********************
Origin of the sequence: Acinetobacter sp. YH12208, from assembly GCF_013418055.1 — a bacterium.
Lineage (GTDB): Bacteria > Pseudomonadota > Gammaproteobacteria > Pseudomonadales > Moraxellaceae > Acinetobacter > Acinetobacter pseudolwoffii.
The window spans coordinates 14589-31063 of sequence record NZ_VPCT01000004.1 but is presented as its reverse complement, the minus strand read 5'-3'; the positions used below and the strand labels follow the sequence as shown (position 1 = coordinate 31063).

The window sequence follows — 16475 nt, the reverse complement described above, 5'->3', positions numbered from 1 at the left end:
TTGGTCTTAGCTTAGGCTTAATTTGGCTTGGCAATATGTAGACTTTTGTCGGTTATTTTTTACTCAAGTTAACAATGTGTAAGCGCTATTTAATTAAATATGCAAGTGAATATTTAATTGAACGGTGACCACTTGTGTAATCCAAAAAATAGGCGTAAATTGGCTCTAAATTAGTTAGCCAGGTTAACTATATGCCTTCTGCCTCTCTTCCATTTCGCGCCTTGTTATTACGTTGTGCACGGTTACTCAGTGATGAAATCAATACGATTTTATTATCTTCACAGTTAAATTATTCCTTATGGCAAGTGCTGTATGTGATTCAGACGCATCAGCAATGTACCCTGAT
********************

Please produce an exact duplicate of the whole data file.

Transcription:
Origin of the sequence: Acinetobacter sp. YH12208, from assembly GCF_013418055.1 — a bacterium.
Lineage (GTDB): Bacteria > Pseudomonadota > Gammaproteobacteria > Pseudomonadales > Moraxellaceae > Acinetobacter > Acinetobacter pseudolwoffii.
The window spans coordinates 14589-31063 of sequence record NZ_VPCT01000004.1 but is presented as its reverse complement, the minus strand read 5'-3'; the positions used below and the strand labels follow the sequence as shown (position 1 = coordinate 31063).

The window sequence follows — 16475 nt, the reverse complement described above, 5'->3', positions numbered from 1 at the left end:
TTGGTCTTAGCTTAGGCTTAATTTGGCTTGGCAATATGTAGACTTTTGTCGGTTATTTTTTACTCAAGTTAACAATGTGTAAGCGCTATTTAATTAAATATGCAAGTGAATATTTAATTGAACGGTGACCACTTGTGTAATCCAAAAAATAGGCGTAAATTGGCTCTAAATTAGTTAGCCAGGTTAACTATATGCCTTCTGCCTCTCTTCCATTTCGCGCCTTGTTATTACGTTGTGCACGGTTACTCAGTGATGAAATCAATACGATTTTATTATCTTCACAGTTAAATTATTCCTTATGGCAAGTGCTGTATGTGATTCAGACGCATCAGCAATGTACCCTGAT